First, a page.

Despite growing up in a strict and narrow religious tradition, Brian Anders has pursued experiences to broaden his perspective and, in doing so, has learned to rely on himself.
Leonard Gage Jr. has lived through challenges some could not even imagine. In the process, he learned from past failures and found a reason for hope.
Carolyn Bradford walks down an empty 42nd Street at dusk. Bradford’s gregarious personality complements her ostentatious appearance — patterned glasses, a leopard-print jacket and dangly earrings decorate a personality defined by exuberance. “My childhood was great,” she says. “Bein’ a military brat, it was great. Until I got older, and then my parents got divorced when I was young. Now, they’re both deceased.
Jack Daniel Reese sits with his friend at a picnic table in Jackson Park, not far from Forest Home Avenue. Reese’s unbuttoned jean shirt, greying hair, hard, weathered look and a long scar on his left cheek give a little hint to where he’s been. “My buddy … he makes sure I get outside just to talk,” he says. “He’s knowledgeable and he’s [a] very kind person. He respects me and I respect him — he’s like a brother, you know?”
Jamahl Turner sits in the attic of a towering duplex on 57th and Lloyd in Washington Heights. The large, open area has been transformed into what doubles as a recording studio and bona fide hangout spot. Turner — known by many as “Pharaoh Mac,” “King Pharaoh,” or simply, “Pharaoh” — is one half of local hip-hop group Pharaoh Mac & DMT. For him, music, and hip-hop in particular, is a way to express himself, an escape, a way to communicate on a deeper level, to be truly heard. “If you think about it, music … is a universal language,” he says. “How you speak and what you speak of is what people can relate to. And, hip-hop, in a sense has become the more dominant music now. Everybody listens to it so everybody can relate.”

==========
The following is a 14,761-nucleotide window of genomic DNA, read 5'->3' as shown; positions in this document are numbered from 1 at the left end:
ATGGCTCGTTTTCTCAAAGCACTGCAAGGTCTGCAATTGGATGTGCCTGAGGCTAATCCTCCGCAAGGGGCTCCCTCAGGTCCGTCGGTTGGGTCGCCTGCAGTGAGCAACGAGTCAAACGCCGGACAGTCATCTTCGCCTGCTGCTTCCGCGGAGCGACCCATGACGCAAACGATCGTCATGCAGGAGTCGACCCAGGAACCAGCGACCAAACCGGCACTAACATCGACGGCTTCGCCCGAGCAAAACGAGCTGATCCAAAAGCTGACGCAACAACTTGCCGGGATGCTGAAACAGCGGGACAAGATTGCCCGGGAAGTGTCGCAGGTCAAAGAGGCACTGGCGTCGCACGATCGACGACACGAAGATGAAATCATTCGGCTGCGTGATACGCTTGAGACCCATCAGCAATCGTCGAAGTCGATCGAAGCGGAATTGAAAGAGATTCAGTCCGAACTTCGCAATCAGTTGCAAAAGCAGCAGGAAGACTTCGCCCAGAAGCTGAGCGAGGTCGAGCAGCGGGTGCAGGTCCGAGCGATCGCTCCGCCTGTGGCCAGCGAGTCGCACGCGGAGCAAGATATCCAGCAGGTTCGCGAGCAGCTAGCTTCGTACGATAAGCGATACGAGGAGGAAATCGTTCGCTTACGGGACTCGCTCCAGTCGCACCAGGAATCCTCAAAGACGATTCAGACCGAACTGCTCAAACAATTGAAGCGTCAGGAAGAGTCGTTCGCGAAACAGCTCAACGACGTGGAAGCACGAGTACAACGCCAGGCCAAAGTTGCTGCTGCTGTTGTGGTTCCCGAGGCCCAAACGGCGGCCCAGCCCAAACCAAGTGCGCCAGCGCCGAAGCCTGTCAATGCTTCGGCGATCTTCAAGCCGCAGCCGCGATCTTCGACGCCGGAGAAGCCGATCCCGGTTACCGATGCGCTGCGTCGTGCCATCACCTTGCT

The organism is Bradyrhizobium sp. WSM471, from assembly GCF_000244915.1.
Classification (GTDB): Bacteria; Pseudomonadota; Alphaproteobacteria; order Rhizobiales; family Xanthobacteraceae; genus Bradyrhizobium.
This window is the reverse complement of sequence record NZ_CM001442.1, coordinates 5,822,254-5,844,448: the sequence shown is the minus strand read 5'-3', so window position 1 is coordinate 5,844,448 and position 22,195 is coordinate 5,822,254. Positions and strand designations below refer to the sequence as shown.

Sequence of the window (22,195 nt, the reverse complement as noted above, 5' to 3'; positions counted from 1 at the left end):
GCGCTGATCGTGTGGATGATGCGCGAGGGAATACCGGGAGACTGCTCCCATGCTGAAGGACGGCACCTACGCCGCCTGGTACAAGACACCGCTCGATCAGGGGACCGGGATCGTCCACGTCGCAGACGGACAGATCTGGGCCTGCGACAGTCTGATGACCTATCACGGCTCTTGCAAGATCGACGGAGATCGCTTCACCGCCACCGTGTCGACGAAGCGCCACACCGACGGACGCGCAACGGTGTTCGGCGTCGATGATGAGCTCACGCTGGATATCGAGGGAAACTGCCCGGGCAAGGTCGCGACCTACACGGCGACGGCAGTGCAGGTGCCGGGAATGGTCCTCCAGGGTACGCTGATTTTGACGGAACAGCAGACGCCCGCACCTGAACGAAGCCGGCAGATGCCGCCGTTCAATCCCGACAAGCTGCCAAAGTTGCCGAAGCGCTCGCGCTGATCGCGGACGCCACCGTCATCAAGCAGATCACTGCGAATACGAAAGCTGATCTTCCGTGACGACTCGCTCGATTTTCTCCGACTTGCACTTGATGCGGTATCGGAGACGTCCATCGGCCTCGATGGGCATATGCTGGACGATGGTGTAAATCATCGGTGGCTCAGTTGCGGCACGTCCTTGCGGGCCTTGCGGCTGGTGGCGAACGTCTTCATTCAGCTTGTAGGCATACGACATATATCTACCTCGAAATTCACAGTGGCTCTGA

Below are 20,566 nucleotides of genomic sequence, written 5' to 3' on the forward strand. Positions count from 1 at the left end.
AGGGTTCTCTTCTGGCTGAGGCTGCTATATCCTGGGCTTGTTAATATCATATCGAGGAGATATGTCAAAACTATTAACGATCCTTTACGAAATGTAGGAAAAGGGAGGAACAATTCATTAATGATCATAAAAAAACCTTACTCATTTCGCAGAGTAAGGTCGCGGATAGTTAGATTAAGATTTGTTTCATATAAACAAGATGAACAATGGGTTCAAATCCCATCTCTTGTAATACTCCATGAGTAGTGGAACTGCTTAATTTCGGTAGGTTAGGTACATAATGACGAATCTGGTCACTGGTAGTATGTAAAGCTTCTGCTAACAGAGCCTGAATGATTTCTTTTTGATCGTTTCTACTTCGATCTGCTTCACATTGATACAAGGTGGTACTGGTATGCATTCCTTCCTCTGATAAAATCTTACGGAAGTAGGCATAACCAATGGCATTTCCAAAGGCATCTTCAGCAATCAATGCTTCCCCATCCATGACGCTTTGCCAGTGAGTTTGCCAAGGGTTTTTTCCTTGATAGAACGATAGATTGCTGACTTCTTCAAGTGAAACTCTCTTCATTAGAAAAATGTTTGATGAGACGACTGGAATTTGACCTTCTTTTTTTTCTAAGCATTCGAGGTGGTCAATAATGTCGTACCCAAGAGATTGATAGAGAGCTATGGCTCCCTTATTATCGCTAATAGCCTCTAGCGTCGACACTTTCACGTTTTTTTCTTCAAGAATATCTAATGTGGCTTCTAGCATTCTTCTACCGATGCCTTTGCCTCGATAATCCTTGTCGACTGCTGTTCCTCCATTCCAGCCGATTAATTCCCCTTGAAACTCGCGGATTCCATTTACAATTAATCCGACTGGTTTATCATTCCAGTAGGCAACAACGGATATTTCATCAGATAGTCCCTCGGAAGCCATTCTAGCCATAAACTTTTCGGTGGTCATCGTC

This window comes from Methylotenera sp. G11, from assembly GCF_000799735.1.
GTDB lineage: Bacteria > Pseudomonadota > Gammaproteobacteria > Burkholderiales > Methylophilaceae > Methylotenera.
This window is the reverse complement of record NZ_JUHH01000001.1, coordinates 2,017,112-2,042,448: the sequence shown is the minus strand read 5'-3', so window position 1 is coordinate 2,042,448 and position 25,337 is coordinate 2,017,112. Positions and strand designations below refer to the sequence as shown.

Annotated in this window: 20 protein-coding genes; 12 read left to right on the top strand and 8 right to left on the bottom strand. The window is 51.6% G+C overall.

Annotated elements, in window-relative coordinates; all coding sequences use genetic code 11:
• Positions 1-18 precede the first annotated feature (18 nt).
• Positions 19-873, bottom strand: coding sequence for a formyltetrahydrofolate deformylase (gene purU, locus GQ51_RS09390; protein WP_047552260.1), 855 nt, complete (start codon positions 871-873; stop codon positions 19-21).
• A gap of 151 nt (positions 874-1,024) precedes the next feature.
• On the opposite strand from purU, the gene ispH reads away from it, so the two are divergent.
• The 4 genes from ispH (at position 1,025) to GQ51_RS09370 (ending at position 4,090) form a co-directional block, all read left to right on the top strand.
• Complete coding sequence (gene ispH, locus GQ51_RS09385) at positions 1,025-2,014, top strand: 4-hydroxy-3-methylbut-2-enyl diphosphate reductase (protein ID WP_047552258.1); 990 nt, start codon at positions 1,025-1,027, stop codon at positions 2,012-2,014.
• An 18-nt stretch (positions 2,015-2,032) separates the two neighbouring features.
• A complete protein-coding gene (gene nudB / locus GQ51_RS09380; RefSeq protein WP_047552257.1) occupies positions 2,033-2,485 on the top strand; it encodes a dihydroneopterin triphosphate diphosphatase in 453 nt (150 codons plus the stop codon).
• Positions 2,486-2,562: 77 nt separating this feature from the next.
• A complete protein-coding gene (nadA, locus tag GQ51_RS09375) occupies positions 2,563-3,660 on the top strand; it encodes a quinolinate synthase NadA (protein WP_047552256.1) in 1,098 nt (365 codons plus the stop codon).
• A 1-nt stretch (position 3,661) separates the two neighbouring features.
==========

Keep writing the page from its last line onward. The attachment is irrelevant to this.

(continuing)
Bessie Jeter leisurely drags on a cigarette while standing on the porch of her longtime home on the 3700 block of North 2nd Street. She wasn’t born in Milwaukee but she’s been here for more than forty years. “I was born in Mound Bayou, Mississippi,” she says. “It wasn’t bad. I grew up, I learned how to work hard, I picked and chopped cotton until I was 18 years of age and I left home when I graduated from high school.”
Monica Jones walks, unassumingly, down the 3800 block of 3rd Street on her way back to the house she’s lived in since April. From the outside, the 18-year-old with bright red hair seems anything but reserved; still, at first, she avoids eye contact. “I’m kind of going through a tough time,” she says. “I lost two people two days ago. I’ve been losing a lot of people in Milwaukee, a lot of my family and stuff. It’s just a tough time for me, right now.”
Richard Hodge stands on the corner of 24th and Burleigh, outside COA’s Goldin Center campus, on a sunny Friday afternoon. The bright greenish-yellow of his crossing guard uniform immediately catches the eye, a necessary characteristic in this line of work. He fist-bumps children on their way by, creating a sense of safety that extends past the uniform. For Hodge, this isn’t just another job. “The most important thing is the safety of the kids,” he says.